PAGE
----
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Last week it was announced that an upcoming movie you hadn’t heard about from a debut filmmaker you’ve never heard of had cast an actor you might vaguely recognize in the lead role. And yet it’s likely you caught the news. Cameras haven’t even started rolling on Gabriel Robertson’s Ni’ihau, the story of native Hawaiian WWII hero Ben Kanahele, but the movie’s already notorious—namely because of the film’s casting of white actor Zach McGowan as Kanahele. You’ve probably heard that it’s yet another example of Hollywood whitewashing. As the Twittersphere reacted with typically fleeting ferocity, the press greeted the news as though it’s just the latest installment in an ongoing saga that’s by now becoming all too predictable.
You may have noticed there’s always a well thought-out defense ready to meet controversy when white actors are cast in non-white roles. When Tilda Swinton bagged the part of the Ancient One in Doctor Strange, the film’s co-writer C. Robert Cargill said the character was changed from an Asian man to a white woman in order to avoid invoking the “racist stereotype” of the comics. When Emma Stone was cast as pilot Allison Ng in Aloha, writer-director Cameron Crowe assured us that the character was based on a real quarter-Hawaiian, quarter-Chinese woman who “by all outward appearances…looked nothing like one.” Then there was Rooney Mara, cast in Joe Wright’s Pan as the Native American Tiger Lily because Wright reportedly wanted the world of his movie to have an “international and multi-racial” feel.
Most recently, in what some of us assumed might be a watershed moment for Hollywood whitewashing given the public backlash and the film’s ultimate commercial failure, Scarlett Johansson won the lead in Ghost in the Shell, a blockbuster remake of a Japanese animated sci-fi set in an indeterminate east Asian city with what appeared to be a majority Asian population. Though producers reportedly ran VFX tests in a soon-abandoned effort to make Johansson appear “more Asian” in the film, it was later argued that Johansson could be cast because the character of Major had no fixed ethnicity. Sam Yoshiba, a director at the publishing house of the original Ghost in the Shell manga, insisted “we never imagined it would be a Japanese actress in the first place.”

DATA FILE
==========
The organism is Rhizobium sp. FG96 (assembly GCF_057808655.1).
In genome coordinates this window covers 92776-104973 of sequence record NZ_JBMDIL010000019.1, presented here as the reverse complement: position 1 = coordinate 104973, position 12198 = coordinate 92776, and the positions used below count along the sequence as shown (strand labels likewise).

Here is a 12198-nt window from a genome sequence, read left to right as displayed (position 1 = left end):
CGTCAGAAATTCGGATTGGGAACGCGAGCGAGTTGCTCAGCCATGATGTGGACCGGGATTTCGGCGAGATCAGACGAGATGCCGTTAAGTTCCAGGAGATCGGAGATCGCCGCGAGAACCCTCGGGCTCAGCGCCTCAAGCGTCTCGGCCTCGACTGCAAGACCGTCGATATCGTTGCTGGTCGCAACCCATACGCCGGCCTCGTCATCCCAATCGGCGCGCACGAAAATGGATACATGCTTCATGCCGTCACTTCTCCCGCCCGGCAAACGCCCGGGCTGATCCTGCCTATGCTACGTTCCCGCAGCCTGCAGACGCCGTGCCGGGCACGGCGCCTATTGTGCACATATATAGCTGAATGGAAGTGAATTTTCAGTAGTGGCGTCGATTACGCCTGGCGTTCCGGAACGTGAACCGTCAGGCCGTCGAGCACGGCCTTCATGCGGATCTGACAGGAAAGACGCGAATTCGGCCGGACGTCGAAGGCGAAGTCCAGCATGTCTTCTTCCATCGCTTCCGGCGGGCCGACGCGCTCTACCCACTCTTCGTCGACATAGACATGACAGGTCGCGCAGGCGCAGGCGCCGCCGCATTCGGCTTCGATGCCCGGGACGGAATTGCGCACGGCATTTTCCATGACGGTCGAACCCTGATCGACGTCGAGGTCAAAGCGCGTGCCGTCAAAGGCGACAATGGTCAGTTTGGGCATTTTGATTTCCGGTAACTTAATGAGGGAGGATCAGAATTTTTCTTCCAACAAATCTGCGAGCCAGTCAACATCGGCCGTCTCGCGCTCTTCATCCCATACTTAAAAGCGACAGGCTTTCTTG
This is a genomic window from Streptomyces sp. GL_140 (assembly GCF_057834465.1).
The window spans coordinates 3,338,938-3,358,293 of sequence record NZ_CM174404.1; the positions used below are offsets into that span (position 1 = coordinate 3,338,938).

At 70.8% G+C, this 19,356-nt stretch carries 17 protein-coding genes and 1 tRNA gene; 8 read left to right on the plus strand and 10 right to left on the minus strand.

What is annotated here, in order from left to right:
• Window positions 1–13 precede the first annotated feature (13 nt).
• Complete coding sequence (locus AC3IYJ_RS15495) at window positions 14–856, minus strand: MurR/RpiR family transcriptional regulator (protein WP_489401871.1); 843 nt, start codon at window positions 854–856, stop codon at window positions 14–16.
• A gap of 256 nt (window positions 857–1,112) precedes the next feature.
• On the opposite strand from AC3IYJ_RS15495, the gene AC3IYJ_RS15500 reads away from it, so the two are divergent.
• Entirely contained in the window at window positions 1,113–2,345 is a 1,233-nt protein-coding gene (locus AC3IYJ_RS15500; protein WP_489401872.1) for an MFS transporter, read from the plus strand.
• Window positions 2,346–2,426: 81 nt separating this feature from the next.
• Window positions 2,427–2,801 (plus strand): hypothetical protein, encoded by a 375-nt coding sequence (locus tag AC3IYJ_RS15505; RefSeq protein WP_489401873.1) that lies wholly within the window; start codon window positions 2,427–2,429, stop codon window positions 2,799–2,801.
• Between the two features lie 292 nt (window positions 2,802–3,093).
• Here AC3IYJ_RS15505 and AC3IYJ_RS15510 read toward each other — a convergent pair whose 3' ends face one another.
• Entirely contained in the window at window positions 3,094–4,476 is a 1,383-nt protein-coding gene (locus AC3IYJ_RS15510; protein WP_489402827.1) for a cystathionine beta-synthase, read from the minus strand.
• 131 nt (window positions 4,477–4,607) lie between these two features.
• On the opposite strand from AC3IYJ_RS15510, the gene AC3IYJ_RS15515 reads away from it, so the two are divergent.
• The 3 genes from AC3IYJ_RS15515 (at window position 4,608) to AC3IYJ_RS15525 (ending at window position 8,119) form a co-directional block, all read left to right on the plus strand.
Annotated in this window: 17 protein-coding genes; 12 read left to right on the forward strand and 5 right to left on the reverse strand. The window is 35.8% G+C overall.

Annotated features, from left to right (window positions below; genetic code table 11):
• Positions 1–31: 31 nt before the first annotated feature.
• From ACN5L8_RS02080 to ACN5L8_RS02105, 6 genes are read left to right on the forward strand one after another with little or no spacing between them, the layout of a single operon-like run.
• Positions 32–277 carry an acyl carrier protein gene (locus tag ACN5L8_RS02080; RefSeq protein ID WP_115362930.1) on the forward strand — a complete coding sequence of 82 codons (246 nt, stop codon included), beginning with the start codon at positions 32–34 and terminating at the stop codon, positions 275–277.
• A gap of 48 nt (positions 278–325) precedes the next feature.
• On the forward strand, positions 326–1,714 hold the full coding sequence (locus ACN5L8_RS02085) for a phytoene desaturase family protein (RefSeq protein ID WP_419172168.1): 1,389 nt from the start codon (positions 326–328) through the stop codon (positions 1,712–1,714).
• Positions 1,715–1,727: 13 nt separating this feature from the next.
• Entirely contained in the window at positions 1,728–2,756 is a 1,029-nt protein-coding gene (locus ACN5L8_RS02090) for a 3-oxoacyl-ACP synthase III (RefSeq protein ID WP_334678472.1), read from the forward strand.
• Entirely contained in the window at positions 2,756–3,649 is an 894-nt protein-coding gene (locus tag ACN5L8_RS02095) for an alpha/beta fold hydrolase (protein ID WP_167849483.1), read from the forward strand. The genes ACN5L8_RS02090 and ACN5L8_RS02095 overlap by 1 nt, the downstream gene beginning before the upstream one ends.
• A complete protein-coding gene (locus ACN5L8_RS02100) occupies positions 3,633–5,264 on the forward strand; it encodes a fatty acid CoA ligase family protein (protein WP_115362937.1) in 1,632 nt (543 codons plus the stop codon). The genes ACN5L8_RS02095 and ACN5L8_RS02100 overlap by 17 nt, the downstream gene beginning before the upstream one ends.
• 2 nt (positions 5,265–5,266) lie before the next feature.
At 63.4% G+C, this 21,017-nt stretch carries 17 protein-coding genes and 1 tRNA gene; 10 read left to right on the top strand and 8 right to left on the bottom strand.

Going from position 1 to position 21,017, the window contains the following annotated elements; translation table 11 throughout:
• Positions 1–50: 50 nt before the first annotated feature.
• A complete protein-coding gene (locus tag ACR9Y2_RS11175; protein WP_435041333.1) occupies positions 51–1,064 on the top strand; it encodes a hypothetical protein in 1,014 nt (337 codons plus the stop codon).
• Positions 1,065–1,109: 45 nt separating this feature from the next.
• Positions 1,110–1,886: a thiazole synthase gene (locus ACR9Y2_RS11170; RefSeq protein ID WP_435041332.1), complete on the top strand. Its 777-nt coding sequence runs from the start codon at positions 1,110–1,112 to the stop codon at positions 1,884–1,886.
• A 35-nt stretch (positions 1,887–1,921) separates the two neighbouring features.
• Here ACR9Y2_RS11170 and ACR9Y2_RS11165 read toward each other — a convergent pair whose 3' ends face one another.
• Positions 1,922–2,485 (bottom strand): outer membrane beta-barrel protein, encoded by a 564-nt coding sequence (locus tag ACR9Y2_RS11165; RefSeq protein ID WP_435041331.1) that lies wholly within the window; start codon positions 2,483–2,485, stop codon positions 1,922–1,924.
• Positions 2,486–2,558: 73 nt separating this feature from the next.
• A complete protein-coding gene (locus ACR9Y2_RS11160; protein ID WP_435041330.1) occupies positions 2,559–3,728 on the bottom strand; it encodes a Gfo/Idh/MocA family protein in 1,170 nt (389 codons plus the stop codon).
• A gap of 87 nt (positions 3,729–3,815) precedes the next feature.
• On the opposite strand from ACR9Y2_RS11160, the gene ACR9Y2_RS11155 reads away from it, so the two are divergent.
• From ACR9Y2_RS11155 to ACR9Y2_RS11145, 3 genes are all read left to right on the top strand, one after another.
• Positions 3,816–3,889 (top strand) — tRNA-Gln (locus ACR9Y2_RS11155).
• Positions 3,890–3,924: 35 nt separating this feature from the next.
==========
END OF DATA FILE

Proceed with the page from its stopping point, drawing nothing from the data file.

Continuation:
While Ghost’s casting prompted criticism from the media, most of us just assumed there were more Scandinavian than Japanese names in the principal cast of this anime adaptation because the producers (wrongly) thought those names would sell more tickets. (It’s the same reason Ridley Scott gave for casting white actors as Egyptians in Exodus: Gods and Kings three years ago.) It’s not an airtight theory: the age of selling a film on the name of a star alone is arguably over, with concept now king. But still many of us gave the Ghost in the Shell team the benefit of the doubt even in our outrage—maybe the producers really were so misguided as to think a $180 million sci-fi fronted by Scarlett Johansson would make more money than one fronted by, say, the less recognizable but more role-appropriate Rinko Kikuchi. Perhaps naivety was just another valid excuse to add to the pile.
With Ni’ihau, the picture perhaps becomes clearer. Zach McGowan, the white New Yorker cast as Ben Kanahele, could not be physically confused with the subject a la Stone, nor is McGowan’s a ‘name’ the producers can use to sell the movie a la Johansson, nor is the project set to be a big budget one like Exodus or Ghost, on which producers want to reduce financial risk by casting a (semi-)recognizable face. Audiences aren’t exactly flocking to small WWII dramas in 2017; those who do come won’t be there to see a former supporting cast member of Showtime’s Shameless playing Kanahele.
There appear to be no good excuses for the unusual casting behind this one. Perhaps Ni’ihau’s producers really are so naive as to think a white unknown is just as good as a native Hawaiian one. Maybe McGowan nailed the audition. Maybe it was laziness, producers looking no further afield than New York for their lead actor. Whatever the thinking behind handing the role to McGowan, it inescapably looks like plain racial insensitivity. As uncomfortable as the practice was some five decades ago, when the likes of Tony Curtis could be cast as Native American Iwo Jima vet Ira Hayes in The Outsider, it merely seems like Hollywood is still keen to tell tales of non-white heroism with the non-white faces airbrushed out.
Whitewashing is about more than just denying non-white actors roles. Implicit in Hollywood’s eagerness to cast white actors in lead roles of non-white origin is the idea that the only heroism is white heroism. And when it comes to fact-based films like The Outsider half a century ago, or Ni’ihau today, it’s also about the co-opting of non-white history by white culture. It has to be largely inadvertent—Hollywood is so liberal that those within the industry who are openly Republican are tantamount to pariahs—but inherent to whitewashing, whatever the reason for it on a given feature film, is the suggestion of an old-fashioned kind of racial superiority.
There should be no more excuses. There are countless stories of white heroism out there for studios to buy up; if Hollywood wants to claim stories of non-white heroism too, the least it can do is cast non-white performers in the appropriate roles.